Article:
On three rather early mornings a week, from Tuesday to Thursday, just before I leave the house to go to work, I sit on a chair in my hallway to put my socks on (my shoes are a little bit more difficult to manage, so I have help with those). As you will all know, this is a simple, run of the mill task that most people do every day and it’s just the same for me, except for the fact that I’ve recently started finding it harder and harder to bring my feet up to meet the sock or extend my legs. They’re starting to feel generally weaker as my hamstrings contract and tighten due to what I will admit has been a lack of exercise. Since my hamstring-lengthening operation nearly six years ago now, I probably haven’t been putting in the effort to achieve results, and the difficulties in extending my legs away from the chairs I’m sitting on seem to demonstrate that I’m in danger of becoming – as my physiotherapists have warned in the past – quite literally “chairshaped”.
This realisation has coincided with many hours spent alone in my house on my days off, not quite being able to bring myself to go out due to either a lack of available company or indecisiveness over what I could do if I did. In the absence of outdoor trips, then, perhaps I could think about resuming the simple steps suggested to me to help my legs. A little while ago, Mum and Dad came up with the idea of me just lying on the carpet, maybe watching TV or reading a book, for around half an hour or so each time with my legs stretched out and my feet resting on a chair or the edge of the sofa. It was something that was very hastily done at first, but trust me, it works! When I first did it, I aimed for the aforementioned half-hour. Then I did it again, for 45 or 50 minutes, and although I don’t think I’ve continued with it since, it was encouraging. I never knew that something so effective could be done with only a cushion and a comfy surface to put my feet on. I like cushions and comfy surfaces, as do we all, so why did I ever stop?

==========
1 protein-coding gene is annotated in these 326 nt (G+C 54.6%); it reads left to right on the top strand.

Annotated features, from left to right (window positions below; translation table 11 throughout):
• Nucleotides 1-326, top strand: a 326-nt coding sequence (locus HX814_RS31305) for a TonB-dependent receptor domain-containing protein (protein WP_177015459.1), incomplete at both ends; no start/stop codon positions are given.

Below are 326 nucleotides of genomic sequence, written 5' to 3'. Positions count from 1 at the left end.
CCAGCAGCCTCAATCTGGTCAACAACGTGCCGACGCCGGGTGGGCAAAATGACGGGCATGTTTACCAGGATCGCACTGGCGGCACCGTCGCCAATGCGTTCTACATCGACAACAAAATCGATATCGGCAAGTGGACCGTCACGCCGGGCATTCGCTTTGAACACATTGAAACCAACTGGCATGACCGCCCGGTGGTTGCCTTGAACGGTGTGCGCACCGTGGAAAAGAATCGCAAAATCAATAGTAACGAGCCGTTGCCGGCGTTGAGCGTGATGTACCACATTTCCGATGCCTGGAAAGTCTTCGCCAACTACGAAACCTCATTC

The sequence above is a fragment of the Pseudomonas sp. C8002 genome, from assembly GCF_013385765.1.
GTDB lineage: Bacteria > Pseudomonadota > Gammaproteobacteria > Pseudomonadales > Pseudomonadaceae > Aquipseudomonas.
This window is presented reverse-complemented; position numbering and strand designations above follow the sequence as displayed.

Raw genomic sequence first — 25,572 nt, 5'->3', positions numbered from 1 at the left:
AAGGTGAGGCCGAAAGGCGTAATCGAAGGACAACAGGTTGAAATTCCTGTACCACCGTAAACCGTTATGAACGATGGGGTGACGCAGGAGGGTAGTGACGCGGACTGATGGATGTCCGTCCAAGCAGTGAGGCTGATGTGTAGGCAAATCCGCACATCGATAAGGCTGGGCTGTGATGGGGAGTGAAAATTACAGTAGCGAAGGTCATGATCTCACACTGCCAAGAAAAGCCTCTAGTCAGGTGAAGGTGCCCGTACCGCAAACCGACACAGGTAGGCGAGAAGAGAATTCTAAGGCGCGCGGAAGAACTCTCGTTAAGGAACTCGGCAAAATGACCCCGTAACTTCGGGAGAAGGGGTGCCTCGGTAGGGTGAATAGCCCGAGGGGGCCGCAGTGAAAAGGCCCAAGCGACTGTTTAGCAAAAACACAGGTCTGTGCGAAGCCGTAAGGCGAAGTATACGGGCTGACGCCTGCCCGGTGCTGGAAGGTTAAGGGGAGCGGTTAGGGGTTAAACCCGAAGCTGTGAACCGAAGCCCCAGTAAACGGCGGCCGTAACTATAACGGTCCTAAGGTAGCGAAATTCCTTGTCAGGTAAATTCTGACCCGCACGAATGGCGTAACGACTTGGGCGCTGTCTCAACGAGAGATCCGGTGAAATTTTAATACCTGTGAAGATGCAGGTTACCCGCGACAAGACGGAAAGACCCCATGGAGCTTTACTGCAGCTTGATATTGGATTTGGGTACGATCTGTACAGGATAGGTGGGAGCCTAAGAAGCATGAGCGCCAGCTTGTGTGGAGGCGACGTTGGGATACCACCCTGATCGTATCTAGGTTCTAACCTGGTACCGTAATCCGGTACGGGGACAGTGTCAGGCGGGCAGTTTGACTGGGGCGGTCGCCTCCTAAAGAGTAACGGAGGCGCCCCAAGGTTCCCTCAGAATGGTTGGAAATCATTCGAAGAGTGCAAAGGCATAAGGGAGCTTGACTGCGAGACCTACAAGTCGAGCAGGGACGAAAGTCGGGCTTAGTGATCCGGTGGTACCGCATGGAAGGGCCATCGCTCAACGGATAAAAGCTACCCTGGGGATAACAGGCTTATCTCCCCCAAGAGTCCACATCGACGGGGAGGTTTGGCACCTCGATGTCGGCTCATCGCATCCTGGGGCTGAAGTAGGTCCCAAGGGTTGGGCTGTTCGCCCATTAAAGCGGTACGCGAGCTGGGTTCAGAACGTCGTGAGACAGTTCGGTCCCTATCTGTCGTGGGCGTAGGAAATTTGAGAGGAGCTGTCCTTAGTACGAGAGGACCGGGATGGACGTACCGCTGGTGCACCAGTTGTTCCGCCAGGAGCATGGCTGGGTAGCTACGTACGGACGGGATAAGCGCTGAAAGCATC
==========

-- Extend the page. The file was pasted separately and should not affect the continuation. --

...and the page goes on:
I’ve just got to try to remember to keep that procedure in mind when I’m home from work and am without much else to do. It might be straightforward and not as exciting as some of the things I could otherwise be doing, but surely it’s better to do something that will physically be more positive for me than twiddling my thumbs ever will?